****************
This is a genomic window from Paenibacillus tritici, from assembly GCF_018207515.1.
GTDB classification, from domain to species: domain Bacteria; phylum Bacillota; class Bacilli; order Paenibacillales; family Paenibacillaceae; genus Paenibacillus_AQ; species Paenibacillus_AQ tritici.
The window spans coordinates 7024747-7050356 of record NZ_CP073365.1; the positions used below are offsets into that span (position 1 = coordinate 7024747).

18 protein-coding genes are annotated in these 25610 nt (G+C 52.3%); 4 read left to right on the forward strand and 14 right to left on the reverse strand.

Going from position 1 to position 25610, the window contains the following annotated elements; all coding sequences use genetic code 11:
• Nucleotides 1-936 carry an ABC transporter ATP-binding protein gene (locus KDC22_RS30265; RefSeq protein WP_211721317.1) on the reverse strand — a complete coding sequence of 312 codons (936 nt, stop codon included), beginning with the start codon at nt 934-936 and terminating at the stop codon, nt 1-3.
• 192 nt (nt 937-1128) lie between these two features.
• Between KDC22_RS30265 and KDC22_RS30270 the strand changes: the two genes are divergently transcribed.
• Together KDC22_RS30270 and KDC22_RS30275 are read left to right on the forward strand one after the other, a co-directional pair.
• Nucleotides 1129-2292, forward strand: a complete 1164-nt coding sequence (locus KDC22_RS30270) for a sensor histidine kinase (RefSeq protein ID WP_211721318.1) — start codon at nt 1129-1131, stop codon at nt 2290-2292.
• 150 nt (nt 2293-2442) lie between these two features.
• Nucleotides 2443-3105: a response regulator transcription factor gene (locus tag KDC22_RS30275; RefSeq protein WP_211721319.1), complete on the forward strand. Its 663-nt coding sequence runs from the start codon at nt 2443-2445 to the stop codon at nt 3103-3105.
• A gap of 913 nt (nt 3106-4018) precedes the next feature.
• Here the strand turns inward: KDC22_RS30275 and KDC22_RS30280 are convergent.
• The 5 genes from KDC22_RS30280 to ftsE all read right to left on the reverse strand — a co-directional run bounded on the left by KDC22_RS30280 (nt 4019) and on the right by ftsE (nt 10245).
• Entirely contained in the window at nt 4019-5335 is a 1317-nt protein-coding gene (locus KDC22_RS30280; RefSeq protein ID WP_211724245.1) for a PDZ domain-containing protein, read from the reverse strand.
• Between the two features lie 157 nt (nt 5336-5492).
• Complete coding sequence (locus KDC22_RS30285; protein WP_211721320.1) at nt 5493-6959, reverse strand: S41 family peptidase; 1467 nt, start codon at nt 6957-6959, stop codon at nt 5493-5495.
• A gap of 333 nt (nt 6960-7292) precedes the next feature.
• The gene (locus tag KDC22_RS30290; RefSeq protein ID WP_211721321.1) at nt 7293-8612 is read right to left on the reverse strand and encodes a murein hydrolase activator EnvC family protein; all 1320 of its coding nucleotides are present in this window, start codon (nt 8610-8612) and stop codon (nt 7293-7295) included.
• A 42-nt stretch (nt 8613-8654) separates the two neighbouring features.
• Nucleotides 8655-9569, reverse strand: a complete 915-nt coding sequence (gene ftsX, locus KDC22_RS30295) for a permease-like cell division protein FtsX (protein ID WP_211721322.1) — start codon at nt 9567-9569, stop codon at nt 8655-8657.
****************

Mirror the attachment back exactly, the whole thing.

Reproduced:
This is a genomic window from Paenibacillus tritici, from assembly GCF_018207515.1.
GTDB classification, from domain to species: domain Bacteria; phylum Bacillota; class Bacilli; order Paenibacillales; family Paenibacillaceae; genus Paenibacillus_AQ; species Paenibacillus_AQ tritici.
The window spans coordinates 7024747-7050356 of record NZ_CP073365.1; the positions used below are offsets into that span (position 1 = coordinate 7024747).

18 protein-coding genes are annotated in these 25610 nt (G+C 52.3%); 4 read left to right on the forward strand and 14 right to left on the reverse strand.

Going from position 1 to position 25610, the window contains the following annotated elements; all coding sequences use genetic code 11:
• Nucleotides 1-936 carry an ABC transporter ATP-binding protein gene (locus KDC22_RS30265; RefSeq protein WP_211721317.1) on the reverse strand — a complete coding sequence of 312 codons (936 nt, stop codon included), beginning with the start codon at nt 934-936 and terminating at the stop codon, nt 1-3.
• 192 nt (nt 937-1128) lie between these two features.
• Between KDC22_RS30265 and KDC22_RS30270 the strand changes: the two genes are divergently transcribed.
• Together KDC22_RS30270 and KDC22_RS30275 are read left to right on the forward strand one after the other, a co-directional pair.
• Nucleotides 1129-2292, forward strand: a complete 1164-nt coding sequence (locus KDC22_RS30270) for a sensor histidine kinase (RefSeq protein ID WP_211721318.1) — start codon at nt 1129-1131, stop codon at nt 2290-2292.
• 150 nt (nt 2293-2442) lie between these two features.
• Nucleotides 2443-3105: a response regulator transcription factor gene (locus tag KDC22_RS30275; RefSeq protein WP_211721319.1), complete on the forward strand. Its 663-nt coding sequence runs from the start codon at nt 2443-2445 to the stop codon at nt 3103-3105.
• A gap of 913 nt (nt 3106-4018) precedes the next feature.
• Here the strand turns inward: KDC22_RS30275 and KDC22_RS30280 are convergent.
• The 5 genes from KDC22_RS30280 to ftsE all read right to left on the reverse strand — a co-directional run bounded on the left by KDC22_RS30280 (nt 4019) and on the right by ftsE (nt 10245).
• Entirely contained in the window at nt 4019-5335 is a 1317-nt protein-coding gene (locus KDC22_RS30280; RefSeq protein ID WP_211724245.1) for a PDZ domain-containing protein, read from the reverse strand.
• Between the two features lie 157 nt (nt 5336-5492).
• Complete coding sequence (locus KDC22_RS30285; protein WP_211721320.1) at nt 5493-6959, reverse strand: S41 family peptidase; 1467 nt, start codon at nt 6957-6959, stop codon at nt 5493-5495.
• A gap of 333 nt (nt 6960-7292) precedes the next feature.
• The gene (locus tag KDC22_RS30290; RefSeq protein ID WP_211721321.1) at nt 7293-8612 is read right to left on the reverse strand and encodes a murein hydrolase activator EnvC family protein; all 1320 of its coding nucleotides are present in this window, start codon (nt 8610-8612) and stop codon (nt 7293-7295) included.
• A 42-nt stretch (nt 8613-8654) separates the two neighbouring features.
• Nucleotides 8655-9569, reverse strand: a complete 915-nt coding sequence (gene ftsX, locus KDC22_RS30295) for a permease-like cell division protein FtsX (protein ID WP_211721322.1) — start codon at nt 9567-9569, stop codon at nt 8655-8657.